The simple movement of rotating the thumbs toward the body will cause the palms to face the rear. However, unless it is trained not to move, the chest will hollow as well. To the casual observer, nothing is happening here. This is where the integration of body and mind can consciously occur. Humans are complex beings, however, and so we need training and practice in integrating mind and body. This is where "ting jin" comes in and sensing of one's own movement before learning to sense the partners. Here's where I find a fascinating example of how the mind and body are not intrinsically integrated for even a simple movement. It also shows how to achieve integration in both simple and complex movement.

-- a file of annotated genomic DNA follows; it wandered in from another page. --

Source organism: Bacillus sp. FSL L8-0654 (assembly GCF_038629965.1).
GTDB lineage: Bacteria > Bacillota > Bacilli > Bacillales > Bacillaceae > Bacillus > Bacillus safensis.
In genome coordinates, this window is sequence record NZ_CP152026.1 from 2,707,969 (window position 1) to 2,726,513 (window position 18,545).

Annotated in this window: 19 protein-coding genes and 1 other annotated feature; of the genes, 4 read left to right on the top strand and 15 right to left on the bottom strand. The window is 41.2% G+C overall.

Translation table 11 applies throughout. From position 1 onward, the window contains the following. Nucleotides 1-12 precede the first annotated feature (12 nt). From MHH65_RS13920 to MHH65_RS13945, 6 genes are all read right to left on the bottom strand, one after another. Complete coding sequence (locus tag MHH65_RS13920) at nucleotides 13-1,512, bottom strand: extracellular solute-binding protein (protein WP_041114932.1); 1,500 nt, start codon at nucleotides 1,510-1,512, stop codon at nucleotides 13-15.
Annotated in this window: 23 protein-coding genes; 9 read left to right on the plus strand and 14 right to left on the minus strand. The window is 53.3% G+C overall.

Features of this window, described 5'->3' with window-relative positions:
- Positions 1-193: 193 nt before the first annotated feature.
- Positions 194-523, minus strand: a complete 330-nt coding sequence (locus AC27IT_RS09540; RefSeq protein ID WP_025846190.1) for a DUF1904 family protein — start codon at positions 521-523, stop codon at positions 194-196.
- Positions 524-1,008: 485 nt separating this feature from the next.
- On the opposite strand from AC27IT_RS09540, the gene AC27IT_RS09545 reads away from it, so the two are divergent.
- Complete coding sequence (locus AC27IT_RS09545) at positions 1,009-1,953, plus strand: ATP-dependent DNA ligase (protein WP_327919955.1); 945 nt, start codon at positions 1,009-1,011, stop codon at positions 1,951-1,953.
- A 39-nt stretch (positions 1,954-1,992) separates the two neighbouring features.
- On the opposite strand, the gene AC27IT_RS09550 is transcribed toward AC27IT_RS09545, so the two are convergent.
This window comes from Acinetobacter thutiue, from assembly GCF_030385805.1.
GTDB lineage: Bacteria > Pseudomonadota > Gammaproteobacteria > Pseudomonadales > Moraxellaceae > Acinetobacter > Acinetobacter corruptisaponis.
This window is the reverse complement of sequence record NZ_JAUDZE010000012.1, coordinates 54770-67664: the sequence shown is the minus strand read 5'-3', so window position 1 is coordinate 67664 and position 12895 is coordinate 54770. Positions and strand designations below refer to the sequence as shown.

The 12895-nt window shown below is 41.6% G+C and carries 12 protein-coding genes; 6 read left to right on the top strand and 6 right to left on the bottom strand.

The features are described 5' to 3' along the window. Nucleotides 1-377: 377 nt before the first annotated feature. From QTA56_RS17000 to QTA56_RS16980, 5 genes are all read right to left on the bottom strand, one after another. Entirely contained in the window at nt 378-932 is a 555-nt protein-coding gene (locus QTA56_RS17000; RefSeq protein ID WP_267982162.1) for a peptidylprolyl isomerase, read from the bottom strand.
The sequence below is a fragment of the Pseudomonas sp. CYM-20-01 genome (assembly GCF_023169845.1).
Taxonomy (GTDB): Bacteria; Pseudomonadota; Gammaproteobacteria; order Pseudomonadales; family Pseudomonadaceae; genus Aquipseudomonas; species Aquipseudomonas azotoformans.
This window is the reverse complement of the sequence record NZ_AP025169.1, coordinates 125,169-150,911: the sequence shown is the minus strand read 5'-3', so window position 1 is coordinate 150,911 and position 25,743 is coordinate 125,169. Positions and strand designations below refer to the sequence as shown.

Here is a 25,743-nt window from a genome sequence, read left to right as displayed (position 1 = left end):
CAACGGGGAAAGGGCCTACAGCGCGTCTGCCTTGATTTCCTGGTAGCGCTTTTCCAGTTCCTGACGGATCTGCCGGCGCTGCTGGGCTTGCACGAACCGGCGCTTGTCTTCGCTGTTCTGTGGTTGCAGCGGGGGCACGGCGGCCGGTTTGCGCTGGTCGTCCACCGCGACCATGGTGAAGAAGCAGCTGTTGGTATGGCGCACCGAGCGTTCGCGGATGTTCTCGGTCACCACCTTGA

The words "...when one part moves everything moves..." found as glaring error in the Tai Chi Classics is not integration of mind and body. For how do you take a lack of consciousness in movement, lack of yin/yang delineation and turn it into a Tai Chi principle? So you see it is a natural fact that if you move one part of the body, your body will always move another part extraneously unless your mind consciously intervenes.